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Accommodations for Autistic Employees

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Autism Spectrum Disorder (ASD) is a neural developmental disorder, which is “characterized by social impairments, communication difficulties, and restricted, repetitive, and stereotyped patterns of behavior” [1]. Severity ranges from one individual to another, which is why it is referred to a spectrum. According to the CDC, approximately 1 in every 88 children is diagnosed with ASD and is 5 times more common in boys than girls [2]. Those with ASD vary in intelligence levels; “about 40 percent have average to above average intellectual abilities” and may posses “distinctive abilities” [3].

Many on the Autism spectrum experience “altered” sensations which could manifest as hypersensitivity to stimuli, hyposensitivity. Sensitivity to lights, sounds, smells etc could be heightened, diminished, or varied [4]. Many have difficulty attending to more than one sense at a time [5]. They may have difficulty with keeping track of time and place, relying on routine to orient themselves in their environment. Maintaining order and minimizing clutter can be very important.

This can lead to many difficulties with communication and social skills. Many on the autism spectrum prefer to not make eye contact when speaking with someone else. This may be in part due to their need to ignore visual information to allow them to attend to the auditory information being presented to them. Many also have difficulties with “theory of the mind,” or the ability to understand what another person is thinking or feeling [6]. “For example, children with ASD often do not point or gesture. This theory suggests they cannot understand that others do not see the same things they are looking at. Adults with ASD may have difficulty understanding that other people do not know or feel the same things they do. Similarly, if a person with ASD asks a question and other people do not understand it, the person may not be able to figure out how to rephrase the question and will, instead, just repeat the same question over and over. This does not mean people with ASD do not care about others; they may just be unable to step outside themselves and see the point of view of others” [7]. They also often have difficulty understanding sarcasm, and take everything incredibly literally. Communication difficulties can go both ways, and some may have problems communicating what they are feeling. Some on the autistic spectrum may rely on particular behaviors to indicate a particular emotion.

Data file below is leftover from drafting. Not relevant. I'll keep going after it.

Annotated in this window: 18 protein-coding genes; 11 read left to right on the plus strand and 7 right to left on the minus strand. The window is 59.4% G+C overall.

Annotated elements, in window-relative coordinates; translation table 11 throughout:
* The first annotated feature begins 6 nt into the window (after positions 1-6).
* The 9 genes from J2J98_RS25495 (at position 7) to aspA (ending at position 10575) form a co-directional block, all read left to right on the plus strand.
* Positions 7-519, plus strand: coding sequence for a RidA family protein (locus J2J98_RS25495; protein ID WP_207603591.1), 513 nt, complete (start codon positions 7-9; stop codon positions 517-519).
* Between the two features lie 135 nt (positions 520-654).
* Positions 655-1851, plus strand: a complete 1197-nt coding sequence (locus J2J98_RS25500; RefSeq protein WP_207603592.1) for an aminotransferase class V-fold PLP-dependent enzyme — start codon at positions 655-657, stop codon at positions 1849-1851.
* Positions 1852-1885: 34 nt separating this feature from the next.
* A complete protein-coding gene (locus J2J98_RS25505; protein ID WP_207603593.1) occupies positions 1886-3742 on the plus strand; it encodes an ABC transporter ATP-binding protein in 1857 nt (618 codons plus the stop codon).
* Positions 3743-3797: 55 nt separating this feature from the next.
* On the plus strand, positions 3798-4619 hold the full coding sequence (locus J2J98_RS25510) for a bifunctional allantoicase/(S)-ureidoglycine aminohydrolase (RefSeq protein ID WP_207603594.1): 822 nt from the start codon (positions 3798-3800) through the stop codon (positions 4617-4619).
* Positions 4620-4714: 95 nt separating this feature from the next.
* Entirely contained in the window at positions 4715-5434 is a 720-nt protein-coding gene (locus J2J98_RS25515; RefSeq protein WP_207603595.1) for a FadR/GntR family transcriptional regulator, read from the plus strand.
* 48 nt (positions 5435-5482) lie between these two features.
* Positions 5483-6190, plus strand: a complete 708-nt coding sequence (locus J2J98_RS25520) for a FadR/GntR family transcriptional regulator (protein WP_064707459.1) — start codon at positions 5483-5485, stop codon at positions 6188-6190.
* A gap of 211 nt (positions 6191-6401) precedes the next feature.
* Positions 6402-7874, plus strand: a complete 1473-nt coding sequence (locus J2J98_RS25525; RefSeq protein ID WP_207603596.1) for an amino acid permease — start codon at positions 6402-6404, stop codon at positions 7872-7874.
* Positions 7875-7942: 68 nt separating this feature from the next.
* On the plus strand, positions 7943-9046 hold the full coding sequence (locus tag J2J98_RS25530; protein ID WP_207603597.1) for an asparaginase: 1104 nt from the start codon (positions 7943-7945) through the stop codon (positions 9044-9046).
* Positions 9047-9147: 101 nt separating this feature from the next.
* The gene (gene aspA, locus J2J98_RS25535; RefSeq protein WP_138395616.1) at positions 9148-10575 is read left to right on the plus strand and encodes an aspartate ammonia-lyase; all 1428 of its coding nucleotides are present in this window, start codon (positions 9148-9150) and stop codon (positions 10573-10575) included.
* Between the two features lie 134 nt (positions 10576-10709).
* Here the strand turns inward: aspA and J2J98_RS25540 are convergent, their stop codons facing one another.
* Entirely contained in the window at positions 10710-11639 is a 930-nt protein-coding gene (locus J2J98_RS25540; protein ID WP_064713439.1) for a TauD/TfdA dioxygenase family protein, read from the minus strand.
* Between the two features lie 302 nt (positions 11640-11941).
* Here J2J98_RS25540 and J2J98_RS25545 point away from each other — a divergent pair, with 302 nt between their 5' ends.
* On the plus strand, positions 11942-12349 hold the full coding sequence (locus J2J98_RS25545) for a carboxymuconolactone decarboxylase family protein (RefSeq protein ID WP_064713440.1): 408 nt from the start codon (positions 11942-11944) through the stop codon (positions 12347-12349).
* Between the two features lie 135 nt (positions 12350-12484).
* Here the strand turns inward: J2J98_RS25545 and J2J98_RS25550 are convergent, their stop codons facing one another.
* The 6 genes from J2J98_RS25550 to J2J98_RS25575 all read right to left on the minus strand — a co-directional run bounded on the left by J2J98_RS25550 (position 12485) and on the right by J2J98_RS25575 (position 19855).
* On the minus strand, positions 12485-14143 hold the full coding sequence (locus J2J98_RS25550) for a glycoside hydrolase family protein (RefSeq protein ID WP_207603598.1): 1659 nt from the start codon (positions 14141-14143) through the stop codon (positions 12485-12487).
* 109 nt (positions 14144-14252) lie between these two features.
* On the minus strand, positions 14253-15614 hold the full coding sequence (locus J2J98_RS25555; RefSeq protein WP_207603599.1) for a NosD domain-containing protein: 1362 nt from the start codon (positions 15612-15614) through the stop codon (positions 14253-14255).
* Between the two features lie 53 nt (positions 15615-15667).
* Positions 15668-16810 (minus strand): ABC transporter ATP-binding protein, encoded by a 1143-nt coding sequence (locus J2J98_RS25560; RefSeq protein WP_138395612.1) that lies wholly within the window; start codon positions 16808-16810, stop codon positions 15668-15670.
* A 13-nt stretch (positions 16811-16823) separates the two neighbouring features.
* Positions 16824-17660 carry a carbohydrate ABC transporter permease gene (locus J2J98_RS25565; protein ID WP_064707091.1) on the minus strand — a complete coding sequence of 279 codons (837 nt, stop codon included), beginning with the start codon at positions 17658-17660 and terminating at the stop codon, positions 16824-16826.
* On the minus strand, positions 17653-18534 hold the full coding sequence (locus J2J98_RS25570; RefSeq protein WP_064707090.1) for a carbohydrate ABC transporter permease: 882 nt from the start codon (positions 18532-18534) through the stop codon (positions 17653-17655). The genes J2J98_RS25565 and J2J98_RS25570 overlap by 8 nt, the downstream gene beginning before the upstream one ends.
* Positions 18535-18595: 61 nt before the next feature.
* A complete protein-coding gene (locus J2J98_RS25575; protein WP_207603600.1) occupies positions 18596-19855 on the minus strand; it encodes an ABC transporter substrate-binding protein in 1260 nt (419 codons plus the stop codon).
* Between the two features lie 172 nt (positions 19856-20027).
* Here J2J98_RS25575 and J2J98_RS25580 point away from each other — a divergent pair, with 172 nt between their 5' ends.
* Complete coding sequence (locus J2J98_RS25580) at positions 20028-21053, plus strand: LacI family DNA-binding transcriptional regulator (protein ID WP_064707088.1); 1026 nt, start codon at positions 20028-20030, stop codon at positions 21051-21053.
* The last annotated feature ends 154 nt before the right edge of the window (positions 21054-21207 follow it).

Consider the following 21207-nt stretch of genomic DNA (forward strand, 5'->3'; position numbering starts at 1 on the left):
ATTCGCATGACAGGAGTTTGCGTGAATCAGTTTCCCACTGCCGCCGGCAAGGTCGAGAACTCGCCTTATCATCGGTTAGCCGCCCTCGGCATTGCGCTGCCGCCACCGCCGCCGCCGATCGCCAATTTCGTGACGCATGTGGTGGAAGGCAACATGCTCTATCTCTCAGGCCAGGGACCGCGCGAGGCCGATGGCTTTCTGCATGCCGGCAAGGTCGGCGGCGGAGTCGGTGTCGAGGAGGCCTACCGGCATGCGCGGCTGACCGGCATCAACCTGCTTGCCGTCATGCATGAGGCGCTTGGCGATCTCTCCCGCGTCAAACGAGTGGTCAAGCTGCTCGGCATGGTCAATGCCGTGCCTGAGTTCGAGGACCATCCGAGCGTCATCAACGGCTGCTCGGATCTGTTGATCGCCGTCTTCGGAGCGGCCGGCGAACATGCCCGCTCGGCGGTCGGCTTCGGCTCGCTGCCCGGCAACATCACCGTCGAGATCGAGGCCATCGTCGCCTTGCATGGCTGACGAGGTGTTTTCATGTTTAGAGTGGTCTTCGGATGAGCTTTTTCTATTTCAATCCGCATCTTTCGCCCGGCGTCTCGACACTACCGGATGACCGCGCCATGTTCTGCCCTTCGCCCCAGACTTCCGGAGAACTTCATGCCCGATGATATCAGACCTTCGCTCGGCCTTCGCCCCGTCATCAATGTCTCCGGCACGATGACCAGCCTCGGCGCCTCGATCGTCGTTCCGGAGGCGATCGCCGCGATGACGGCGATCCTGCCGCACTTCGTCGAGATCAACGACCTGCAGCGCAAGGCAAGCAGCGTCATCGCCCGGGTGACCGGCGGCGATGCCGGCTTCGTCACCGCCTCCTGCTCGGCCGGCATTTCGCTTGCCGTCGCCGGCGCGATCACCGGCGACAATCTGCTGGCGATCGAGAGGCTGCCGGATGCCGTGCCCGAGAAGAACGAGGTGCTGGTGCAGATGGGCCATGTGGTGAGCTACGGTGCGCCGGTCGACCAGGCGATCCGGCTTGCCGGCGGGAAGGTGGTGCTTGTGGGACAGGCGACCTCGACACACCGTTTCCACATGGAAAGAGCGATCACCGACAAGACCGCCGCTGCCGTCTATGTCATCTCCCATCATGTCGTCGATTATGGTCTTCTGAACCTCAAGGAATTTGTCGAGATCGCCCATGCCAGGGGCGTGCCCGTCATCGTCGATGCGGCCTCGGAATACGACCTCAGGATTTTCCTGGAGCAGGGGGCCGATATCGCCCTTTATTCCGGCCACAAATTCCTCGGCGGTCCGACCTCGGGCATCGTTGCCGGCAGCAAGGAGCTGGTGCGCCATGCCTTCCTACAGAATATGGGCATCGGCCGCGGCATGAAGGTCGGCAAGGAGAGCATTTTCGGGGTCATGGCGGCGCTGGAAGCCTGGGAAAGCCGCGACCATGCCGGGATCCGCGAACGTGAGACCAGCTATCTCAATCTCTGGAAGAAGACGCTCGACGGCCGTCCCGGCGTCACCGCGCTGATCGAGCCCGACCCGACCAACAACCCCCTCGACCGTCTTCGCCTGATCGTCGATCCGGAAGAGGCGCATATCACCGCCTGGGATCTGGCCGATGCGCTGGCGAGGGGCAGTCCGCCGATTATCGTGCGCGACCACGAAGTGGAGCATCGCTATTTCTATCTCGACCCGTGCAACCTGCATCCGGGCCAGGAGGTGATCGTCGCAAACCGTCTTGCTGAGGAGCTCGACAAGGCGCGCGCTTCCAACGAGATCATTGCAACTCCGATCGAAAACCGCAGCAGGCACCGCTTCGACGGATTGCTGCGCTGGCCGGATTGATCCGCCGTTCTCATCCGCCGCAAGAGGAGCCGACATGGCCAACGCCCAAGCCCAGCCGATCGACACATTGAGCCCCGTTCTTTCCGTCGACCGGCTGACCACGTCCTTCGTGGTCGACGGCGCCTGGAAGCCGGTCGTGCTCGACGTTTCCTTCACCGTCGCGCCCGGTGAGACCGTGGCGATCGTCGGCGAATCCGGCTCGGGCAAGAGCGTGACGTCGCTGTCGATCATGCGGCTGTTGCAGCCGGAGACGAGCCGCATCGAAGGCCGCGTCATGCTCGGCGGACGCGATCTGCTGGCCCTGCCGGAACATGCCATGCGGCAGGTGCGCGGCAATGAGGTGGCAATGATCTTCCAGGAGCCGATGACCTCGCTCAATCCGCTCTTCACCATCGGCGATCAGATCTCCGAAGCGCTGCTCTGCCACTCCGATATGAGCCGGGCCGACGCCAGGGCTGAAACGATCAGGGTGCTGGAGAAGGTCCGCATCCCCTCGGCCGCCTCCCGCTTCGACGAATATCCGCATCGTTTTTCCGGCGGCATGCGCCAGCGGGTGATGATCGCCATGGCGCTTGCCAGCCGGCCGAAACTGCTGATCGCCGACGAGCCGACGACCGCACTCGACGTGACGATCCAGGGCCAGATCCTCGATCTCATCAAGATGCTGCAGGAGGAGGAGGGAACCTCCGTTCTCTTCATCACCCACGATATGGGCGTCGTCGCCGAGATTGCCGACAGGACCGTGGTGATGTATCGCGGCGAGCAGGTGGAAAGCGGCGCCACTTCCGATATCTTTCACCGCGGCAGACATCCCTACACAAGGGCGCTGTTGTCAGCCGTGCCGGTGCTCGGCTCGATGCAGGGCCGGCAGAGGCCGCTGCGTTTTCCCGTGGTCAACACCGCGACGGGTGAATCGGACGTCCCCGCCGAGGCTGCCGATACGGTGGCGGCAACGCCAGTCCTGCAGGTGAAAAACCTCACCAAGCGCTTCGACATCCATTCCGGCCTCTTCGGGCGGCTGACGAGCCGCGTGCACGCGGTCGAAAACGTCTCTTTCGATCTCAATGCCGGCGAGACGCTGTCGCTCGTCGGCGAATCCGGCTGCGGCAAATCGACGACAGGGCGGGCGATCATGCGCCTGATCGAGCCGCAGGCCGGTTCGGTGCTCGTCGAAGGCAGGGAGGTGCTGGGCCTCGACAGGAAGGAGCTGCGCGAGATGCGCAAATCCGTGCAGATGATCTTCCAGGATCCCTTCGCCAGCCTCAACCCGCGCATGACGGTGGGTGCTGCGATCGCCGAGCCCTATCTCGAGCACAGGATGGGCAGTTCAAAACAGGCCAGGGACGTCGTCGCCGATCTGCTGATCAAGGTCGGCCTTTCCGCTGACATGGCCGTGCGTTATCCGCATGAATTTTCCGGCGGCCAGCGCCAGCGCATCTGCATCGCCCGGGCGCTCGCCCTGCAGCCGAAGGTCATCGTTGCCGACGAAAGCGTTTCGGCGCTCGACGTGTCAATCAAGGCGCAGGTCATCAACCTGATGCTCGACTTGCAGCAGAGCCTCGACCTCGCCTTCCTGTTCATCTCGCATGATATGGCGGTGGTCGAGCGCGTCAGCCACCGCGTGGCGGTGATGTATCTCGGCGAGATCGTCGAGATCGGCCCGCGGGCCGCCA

Anxiety is a huge problem for those on the autistic spectrum. Understandably so, as it can be difficult to orient oneself in a highly variable, fluctuating world and society. Many find humming and repetitive movements such as rocking, or flapping their hands to be soothing. It helps them to calm down, block out disorienting stimuli, and think. To the uninformed observer they may seem odd or even crazy, but it is just a tool for dealing with high stress.

Neural Differences

According to the TEACCH (Treatment and Education of Autistic and Related Communication Handicapped Children) program at the University of North Carolina, common thinking/behavioral patterns that those on the Autism spectrum exhibit that differ from the norm are:

•“Relative strength in and preference for processing visual information (compared to difficulties with auditory processing, particularly of language)”
•“Frequent attention to details but difficulty understanding the meaning of how those details fit together”
•“Difficulty combining ideas”
•“Difficulty with organizing ideas, materials, and activities”
•“Difficulties with attention. (Some individuals are very distractible, others have difficulty shifting attention when it is time to make transitions)”
•“Difficulty with concepts of time, including moving too quickly or too slowly and having problems recognizing the beginning, middle, or end of an activity”
•“Communication problems, which vary by developmental level but always include impairments in the social use of language (called “pragmatics”)”
•“Tendency to become attached to routines, with the result that activities may be difficult to generalize from the original learning situation and disruptions in routines that are upsetting, confusing, or uncomfortable”